|Publication number||US5086037 A|
|Application number||US 07/180,495|
|Publication date||Feb 4, 1992|
|Filing date||Apr 12, 1988|
|Priority date||Apr 14, 1987|
|Publication number||07180495, 180495, US 5086037 A, US 5086037A, US-A-5086037, US5086037 A, US5086037A|
|Inventors||Hajime Hitotsuyanagi, Kazuo Sawada, Satoshi Takano, Shinji Inazawa|
|Original Assignee||Sumitomo Electric Industries, Ltd.|
|Export Citation||BiBTeX, EndNote, RefMan|
|Patent Citations (3), Referenced by (10), Classifications (28), Legal Events (6)|
|External Links: USPTO, USPTO Assignment, Espacenet|
1. Field of the Invention
The present invention relates to a ceramic superconducting member, and more particularly, it relates to a ceramic superconducting member which is applied to a cable, a device or the like employing a ceramic superconductive material.
2. Description of the Prior Art
It has recently been found with great interest that certain ceramic superconductive materials superconduct at high critical temperatures. Such a ceramic superconductive material is generally manufactured for experimental purposes by compression-molding a raw material through press working and thereafter sintering the same, to employ the same in the form of a ceramic pellet.
It has been provided that, for example, a superconductive material of Y-Ba-Cu-O has a critical temperature of at least 90 K.
In order to put such a ceramic superconductive material into practice, however, it is necessary to cool the same to a temperature lower than the normal temperature. Thus, a cooling medium such as liquid nitrogen is employed. For example, a device formed by a member of a ceramic superconductive material is used under presence of a cooling medium in order to effectuate its superconductivity, while the member is placed under the normal temperature when the same is not used. Thus, the member is repeatedly subjected to a number of heat cycles in environment having temperature difference for superconduction and non-superconduction under a low temperature and the normal temperature. Therefore, water vapor contained in the atmospheric air may be condensed by such temperature difference, to bedew the surface of the member with water droplets. It is assumed that, even if such a ceramic superconductive material is discovered which can superconduct at normal temperature in the future, the surface thereof may be bedewed with water droplets by water vapor contained in the atmospheric air, depending on environment.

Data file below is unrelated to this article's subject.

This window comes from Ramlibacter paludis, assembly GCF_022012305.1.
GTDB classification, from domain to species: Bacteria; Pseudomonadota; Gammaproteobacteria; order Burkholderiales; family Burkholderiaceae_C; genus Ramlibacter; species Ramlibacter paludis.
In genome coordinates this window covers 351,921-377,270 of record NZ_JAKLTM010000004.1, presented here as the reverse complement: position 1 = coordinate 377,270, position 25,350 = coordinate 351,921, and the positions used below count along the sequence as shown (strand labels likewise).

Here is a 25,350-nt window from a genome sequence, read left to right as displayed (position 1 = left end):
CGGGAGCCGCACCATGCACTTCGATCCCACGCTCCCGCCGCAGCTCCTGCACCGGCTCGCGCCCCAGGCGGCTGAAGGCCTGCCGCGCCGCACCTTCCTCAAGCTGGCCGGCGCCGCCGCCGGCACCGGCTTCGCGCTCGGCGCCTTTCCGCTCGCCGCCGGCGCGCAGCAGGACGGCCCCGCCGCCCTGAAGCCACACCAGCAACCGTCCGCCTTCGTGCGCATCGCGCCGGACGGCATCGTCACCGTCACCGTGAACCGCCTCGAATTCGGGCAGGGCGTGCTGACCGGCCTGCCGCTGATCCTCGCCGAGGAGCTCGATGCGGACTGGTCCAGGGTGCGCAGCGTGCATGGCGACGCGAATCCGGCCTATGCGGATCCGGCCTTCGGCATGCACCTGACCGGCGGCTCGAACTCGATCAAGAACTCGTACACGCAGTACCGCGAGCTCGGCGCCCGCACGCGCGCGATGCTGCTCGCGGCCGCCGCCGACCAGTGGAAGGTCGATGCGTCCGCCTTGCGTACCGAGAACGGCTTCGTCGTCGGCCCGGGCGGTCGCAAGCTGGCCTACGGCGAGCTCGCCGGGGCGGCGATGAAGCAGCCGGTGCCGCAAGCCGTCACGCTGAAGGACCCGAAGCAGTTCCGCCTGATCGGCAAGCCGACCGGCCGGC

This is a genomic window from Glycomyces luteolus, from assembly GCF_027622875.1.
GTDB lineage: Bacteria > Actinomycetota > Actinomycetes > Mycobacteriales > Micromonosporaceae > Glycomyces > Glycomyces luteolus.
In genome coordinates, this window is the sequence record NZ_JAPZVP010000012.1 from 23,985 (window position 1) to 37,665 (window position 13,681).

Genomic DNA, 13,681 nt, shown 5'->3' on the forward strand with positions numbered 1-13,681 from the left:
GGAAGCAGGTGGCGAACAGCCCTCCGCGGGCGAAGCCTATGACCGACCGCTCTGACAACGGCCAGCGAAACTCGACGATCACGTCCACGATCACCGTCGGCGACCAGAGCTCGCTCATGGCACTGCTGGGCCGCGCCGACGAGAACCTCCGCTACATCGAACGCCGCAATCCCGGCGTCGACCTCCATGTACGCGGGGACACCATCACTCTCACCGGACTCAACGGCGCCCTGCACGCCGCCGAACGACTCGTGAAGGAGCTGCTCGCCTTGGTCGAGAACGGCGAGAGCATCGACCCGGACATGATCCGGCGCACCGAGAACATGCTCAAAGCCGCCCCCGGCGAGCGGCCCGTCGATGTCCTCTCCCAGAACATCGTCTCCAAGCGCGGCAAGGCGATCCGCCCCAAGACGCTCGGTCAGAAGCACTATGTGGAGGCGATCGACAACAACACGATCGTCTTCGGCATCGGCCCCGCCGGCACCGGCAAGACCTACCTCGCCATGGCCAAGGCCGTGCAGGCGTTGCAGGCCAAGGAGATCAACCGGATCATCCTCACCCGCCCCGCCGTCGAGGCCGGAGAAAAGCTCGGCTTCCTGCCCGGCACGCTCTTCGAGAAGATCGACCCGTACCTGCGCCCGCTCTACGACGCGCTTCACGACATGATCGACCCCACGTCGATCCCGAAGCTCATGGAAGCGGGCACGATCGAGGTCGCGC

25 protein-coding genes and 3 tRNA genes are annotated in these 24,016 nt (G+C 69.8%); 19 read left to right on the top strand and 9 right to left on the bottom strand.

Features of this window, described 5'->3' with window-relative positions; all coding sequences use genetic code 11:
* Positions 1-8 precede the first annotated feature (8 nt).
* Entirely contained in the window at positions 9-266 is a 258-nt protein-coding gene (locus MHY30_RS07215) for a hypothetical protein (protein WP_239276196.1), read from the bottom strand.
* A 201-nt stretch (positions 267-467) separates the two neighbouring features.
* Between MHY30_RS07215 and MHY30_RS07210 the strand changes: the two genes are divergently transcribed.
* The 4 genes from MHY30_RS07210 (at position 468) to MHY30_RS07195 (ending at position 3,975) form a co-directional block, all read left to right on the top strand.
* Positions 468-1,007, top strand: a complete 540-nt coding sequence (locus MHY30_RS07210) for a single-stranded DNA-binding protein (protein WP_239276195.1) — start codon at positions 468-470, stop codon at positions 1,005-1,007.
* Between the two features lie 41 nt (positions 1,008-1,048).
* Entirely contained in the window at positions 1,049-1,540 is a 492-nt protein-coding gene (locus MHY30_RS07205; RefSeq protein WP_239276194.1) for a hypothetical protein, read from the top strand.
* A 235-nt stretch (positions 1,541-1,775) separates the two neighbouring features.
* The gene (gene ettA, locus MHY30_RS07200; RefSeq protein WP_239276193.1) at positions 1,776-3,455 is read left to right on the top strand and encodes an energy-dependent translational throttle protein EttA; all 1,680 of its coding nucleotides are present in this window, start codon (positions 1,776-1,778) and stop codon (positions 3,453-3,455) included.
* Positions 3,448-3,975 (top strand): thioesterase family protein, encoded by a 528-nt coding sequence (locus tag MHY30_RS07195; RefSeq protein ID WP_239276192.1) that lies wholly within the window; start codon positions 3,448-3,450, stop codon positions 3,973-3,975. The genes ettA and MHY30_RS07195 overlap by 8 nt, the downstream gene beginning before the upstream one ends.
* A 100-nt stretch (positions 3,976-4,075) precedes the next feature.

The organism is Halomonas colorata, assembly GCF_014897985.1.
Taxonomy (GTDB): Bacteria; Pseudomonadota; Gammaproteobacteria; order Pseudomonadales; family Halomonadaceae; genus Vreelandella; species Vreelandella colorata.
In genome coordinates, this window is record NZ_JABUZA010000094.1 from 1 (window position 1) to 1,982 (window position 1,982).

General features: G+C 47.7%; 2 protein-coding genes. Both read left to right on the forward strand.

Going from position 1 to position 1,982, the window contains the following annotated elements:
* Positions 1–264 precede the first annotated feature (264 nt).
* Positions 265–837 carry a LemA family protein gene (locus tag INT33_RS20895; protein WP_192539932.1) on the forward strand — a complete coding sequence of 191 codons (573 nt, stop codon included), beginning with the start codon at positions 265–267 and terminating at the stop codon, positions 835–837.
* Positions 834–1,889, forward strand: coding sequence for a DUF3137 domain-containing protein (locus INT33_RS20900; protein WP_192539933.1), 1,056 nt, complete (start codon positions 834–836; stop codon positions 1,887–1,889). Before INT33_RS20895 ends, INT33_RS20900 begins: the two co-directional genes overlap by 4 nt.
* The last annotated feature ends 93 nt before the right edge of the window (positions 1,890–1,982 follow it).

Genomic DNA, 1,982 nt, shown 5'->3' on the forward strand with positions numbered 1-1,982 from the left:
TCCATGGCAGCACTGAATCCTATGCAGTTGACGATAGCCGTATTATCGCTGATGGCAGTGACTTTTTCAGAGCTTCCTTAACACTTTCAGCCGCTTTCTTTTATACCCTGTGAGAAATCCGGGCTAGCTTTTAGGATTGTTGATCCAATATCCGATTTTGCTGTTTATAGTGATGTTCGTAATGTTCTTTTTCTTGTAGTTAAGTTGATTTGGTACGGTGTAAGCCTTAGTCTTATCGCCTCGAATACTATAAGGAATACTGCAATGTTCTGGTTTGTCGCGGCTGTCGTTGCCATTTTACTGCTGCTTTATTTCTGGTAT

The inventors have recognized that the aforementioned ceramic superconductive materials are so hygroscopic that the same is easily affected by moisture, and its critical temperature of superconduction is reduced by moisture absorption. When the surface of the ceramic superconducting member is bedewed with water droplets as hereinabove described, therefore, its superconductivity is reduced by permeation of water through the surface. However, the mechanism of degradation of such a ceramic superconducting member by moisture absorption has not yet been studied in the existing circumstances.
An object of the present invention is to provide a ceramic superconducting member comprising a ceramic superconductor, which has been proved to superconduct at a high critical temperature, to be capable of withstanding moisture change in environment and maintaining a high critical temperature.
In order to attain the aforementioned object, the ceramic superconducting member according to the present invention comprises a ceramic superconductor, the surface of which is coated with a ceramic protective layer having moisture resistance and air tightness.